Let me tell you about my beautiful, brilliant friend, Effe, who passed away just before Easter. We’ve known each other for over 25 years and I’m still trying to process never seeing her again. Her death was quick and unexpected. She was 61 years old and full of plans, including a dream of retiring to Greece; a collection of post-it notes scribbled with the names of places she wanted to see (Chios – birthplace of Homer, Patmos – John wrote revelations) stuck in neat rows on her office wall. Effe’s odyssey.

Efterpi was born in Moree on March 2, 1962; the first-born of Stavros and Evangelia Soropos. At the time, Stavros and Evangelia owned a Greek café called the Omega, which still operates today. Effe’s sister, Martha, was born in 1963, and brother George in 1967. Later, the family opened the first Greek take-away in Moree called Cornelius Gourmet.

When Effe was 14, the family moved to Port Macquarie, where she attended St Joseph’s regional high school until Year 10. At age 16, she moved to Sydney to pursue her dream of attending the National Institute of Dramatic Art.

Working in a solicitor’s office by day and attending night school to gain her Higher School Certificate, Effe applied three times to NIDA (her young age initially working against her) before eventually being accepted into the Bachelor of Technical Production and Stage Management.

As is often the case with friendships, our lives existed in kindred parallel before meeting each other. Effe graduated from NIDA in 1987 and I graduated from a Theatre/Media course at Charles Sturt University in 1988. We circled each other by reputation, never quite connecting in the Sydney theatre scene of the late eighties and nineties. I think back on this today and wonder how, in such a small community, this was even possible. But we were theatre nerds, and it was only a matter of time.

What I didn’t count on was running into her, a decade later, while walking my dog in Debney Park, Melbourne. Apparently, we were neighbours, four houses away, and I couldn’t have imagined a more wonderful coincidence.

We were pregnant at the same time (our sons born three months apart in 1999) and attended the same mothers’ group. Neither of us were ‘young’ mothers and we were winging it. We sat on our respective porches, fussing over our babies, talking about art, watching our boys grow up. There were barbecues, Christmas lunches, and birthday parties with children running around and neighbours swapping gossip. Effe would come prepared with platters of homemade dolmades, octopus, corn, bread and taramasalata, always the embodiment of calm hospitality and easy warmth. It was a world away from Melbourne’s sophisticated, independent theatre scene where she created lighting designs for some of Australia’s best-known theatre makers. She made it all look so easy.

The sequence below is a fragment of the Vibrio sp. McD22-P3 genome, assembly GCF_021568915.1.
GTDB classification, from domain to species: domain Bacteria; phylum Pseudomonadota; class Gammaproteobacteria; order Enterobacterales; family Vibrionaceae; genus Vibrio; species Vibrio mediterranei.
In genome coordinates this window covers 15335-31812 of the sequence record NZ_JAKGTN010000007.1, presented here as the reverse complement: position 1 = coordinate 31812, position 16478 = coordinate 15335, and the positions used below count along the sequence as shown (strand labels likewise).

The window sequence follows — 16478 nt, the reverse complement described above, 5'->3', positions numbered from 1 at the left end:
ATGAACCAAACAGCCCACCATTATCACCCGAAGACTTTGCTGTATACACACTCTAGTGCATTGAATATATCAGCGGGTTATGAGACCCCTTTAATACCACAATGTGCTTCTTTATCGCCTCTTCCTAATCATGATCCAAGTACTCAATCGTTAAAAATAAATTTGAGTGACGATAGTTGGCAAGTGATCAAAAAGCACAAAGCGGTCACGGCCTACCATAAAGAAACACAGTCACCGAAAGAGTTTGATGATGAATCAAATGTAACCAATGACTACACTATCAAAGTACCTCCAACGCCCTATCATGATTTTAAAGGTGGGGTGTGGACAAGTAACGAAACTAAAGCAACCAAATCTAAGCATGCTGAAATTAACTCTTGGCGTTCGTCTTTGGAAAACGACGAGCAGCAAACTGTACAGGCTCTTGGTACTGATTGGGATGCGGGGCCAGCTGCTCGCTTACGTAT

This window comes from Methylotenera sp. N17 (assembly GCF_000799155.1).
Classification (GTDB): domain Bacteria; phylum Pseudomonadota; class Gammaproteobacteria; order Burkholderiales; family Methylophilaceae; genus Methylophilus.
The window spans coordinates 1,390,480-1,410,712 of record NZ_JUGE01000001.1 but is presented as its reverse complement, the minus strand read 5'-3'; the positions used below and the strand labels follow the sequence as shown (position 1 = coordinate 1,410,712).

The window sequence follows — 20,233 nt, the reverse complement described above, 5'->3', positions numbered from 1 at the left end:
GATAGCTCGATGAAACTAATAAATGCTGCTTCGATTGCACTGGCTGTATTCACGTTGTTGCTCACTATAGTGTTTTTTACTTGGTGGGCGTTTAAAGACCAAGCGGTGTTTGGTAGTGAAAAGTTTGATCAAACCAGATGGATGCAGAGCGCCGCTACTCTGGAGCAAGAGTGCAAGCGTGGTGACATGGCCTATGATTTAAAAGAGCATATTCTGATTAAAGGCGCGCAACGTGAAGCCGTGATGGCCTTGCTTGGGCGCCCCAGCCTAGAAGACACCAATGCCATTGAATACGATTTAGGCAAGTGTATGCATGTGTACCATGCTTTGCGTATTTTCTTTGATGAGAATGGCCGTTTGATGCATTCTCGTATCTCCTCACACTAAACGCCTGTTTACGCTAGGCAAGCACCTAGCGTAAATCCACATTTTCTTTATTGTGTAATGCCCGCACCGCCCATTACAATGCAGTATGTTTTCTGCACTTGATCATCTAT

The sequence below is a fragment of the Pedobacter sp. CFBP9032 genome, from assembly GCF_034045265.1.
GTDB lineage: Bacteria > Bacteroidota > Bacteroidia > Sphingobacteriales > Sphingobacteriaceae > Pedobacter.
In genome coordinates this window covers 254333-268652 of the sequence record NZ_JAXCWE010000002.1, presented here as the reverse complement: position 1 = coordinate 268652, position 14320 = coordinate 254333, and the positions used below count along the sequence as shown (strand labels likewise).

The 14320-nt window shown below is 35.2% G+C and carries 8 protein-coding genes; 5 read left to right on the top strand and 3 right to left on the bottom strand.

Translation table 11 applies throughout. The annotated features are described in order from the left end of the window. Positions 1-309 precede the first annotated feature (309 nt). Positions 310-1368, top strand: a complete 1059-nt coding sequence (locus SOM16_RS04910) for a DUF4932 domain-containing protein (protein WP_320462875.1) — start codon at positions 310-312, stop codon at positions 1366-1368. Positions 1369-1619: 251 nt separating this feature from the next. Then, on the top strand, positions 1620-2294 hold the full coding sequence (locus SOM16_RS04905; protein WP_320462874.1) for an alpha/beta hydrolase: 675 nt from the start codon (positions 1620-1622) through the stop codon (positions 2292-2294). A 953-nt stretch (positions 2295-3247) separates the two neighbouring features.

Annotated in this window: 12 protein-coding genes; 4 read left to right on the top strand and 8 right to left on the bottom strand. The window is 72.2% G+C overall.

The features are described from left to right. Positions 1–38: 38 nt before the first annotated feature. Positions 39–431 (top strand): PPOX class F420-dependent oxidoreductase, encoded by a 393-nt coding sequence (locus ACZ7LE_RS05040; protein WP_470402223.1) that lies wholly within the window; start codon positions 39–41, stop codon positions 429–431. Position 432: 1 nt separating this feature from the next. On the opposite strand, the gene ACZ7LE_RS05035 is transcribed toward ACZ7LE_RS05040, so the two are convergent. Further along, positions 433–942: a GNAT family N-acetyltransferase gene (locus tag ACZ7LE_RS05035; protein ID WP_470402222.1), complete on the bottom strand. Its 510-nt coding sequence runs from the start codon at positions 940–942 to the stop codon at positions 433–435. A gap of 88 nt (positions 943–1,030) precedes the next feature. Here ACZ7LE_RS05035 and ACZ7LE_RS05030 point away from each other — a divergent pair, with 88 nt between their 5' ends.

From 2001-2003, Effe taught Lighting Design at the West Australian Academy of Performing Arts. I missed my neighbour, but it wasn’t long before she missed Melbourne.

In 2007, Effe completed a Masters in Community Cultural Development at the Victorian College of the Arts, researching the effects of interior environments on palliative care patients. As part of her degree, she became artist-in-residence at Monash Medical Centre in Clayton, creating a space at McCulloch House, Inpatient Palliative Care Unit called the Disambiguation Room. Originally conceived of as a temporary space, it was so successful that it became a permanent fixture, winning the Primary Care Award at the Australian Arts and Health Awards in 2009.

Efterpi Soropos passed away unexpectedly and suddenly leaving the Australian arts community in shock. Photo: Supplied

During this period, an idea was forming in Effe’s mind, the genesis of which was her mother’s death from cancer in 1995; she hated that Evangelia’s last days were spent in a fluoro-lit room, with constant interruptions and loud noises. Effe wanted to fuse her passion for immersive, multisensory design with a desire to provide comfort to people when they needed it. Nothing could have been more in tune with her gentle, caring soul; blending compassion with technical and artistic skills to alleviate human suffering.

In 2008, Effe was awarded an Ian Potter Cultural Trust grant to travel to the UK and Holland to conduct research into innovative environments for palliative care. Off the back of this experience, she returned to Melbourne and established a ground-breaking new venture called Human Rooms. Over the next 14 years, she created ‘human rooms’ across Australia, expanding her vision beyond palliative care to create rooms for the very old and the very young. She worked with First Nations communities, migrant communities, parents, babies, patients, doctors, nurses, mental health professionals, and artists. She understood that no matter age or circumstance, all humans seek peace, joy, and beauty.

Effe’s work through Human Rooms has been researched by academics in the arts and health sectors around the world. In 2014, she was awarded a Churchill Fellowship, travelling to Japan and the UK to investigate culturally specific environments for patients with dementia. In 2018, she was selected to participate in the Australia Council for the Arts’ Arts Leadership Program. But you wouldn’t know any of this; Effe was the archetypal quiet achiever.

Beyond the heartbreak and shock of her death, I feel nothing but pride in Effe. She wasn’t materially wealthy, but she was generous to a fault and generated love in abundance. She made a material difference to people’s lives, and she did it with grace, warmth, intelligence, and kindness.

Vale Efterpi Soropos. My beautiful, brilliant friend.

Effe is survived by her son, Ulysses, her siblings, Martha and George, her nephew, Alexander, her niece, Madeline, and her large network of friends and colleagues.

Jennifer Barry is an independent arts manager and consultant based in Melbourne.